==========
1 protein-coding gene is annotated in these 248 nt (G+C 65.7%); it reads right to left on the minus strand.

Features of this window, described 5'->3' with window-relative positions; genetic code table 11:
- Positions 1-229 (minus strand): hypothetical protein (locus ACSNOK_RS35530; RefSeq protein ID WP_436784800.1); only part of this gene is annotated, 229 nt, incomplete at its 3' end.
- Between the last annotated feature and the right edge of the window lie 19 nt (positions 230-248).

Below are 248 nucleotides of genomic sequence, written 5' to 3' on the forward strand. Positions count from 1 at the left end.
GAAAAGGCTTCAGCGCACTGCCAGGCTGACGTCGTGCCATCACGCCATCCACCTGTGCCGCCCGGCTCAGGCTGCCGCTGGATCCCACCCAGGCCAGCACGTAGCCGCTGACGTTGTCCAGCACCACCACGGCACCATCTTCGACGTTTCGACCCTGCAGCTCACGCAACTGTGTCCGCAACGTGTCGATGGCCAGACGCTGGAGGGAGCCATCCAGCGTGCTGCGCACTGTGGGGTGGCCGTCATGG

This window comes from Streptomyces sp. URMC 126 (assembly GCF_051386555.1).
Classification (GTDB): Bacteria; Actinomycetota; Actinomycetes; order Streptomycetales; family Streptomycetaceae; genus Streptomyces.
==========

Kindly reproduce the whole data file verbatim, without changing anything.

1 protein-coding gene is annotated in these 248 nt (G+C 65.7%); it reads right to left on the minus strand.

Features of this window, described 5'->3' with window-relative positions; genetic code table 11:
- Positions 1-229 (minus strand): hypothetical protein (locus ACSNOK_RS35530; RefSeq protein ID WP_436784800.1); only part of this gene is annotated, 229 nt, incomplete at its 3' end.
- Between the last annotated feature and the right edge of the window lie 19 nt (positions 230-248).

Below are 248 nucleotides of genomic sequence, written 5' to 3' on the forward strand. Positions count from 1 at the left end.
GAAAAGGCTTCAGCGCACTGCCAGGCTGACGTCGTGCCATCACGCCATCCACCTGTGCCGCCCGGCTCAGGCTGCCGCTGGATCCCACCCAGGCCAGCACGTAGCCGCTGACGTTGTCCAGCACCACCACGGCACCATCTTCGACGTTTCGACCCTGCAGCTCACGCAACTGTGTCCGCAACGTGTCGATGGCCAGACGCTGGAGGGAGCCATCCAGCGTGCTGCGCACTGTGGGGTGGCCGTCATGG

This window comes from Streptomyces sp. URMC 126 (assembly GCF_051386555.1).
Classification (GTDB): Bacteria; Actinomycetota; Actinomycetes; order Streptomycetales; family Streptomycetaceae; genus Streptomyces.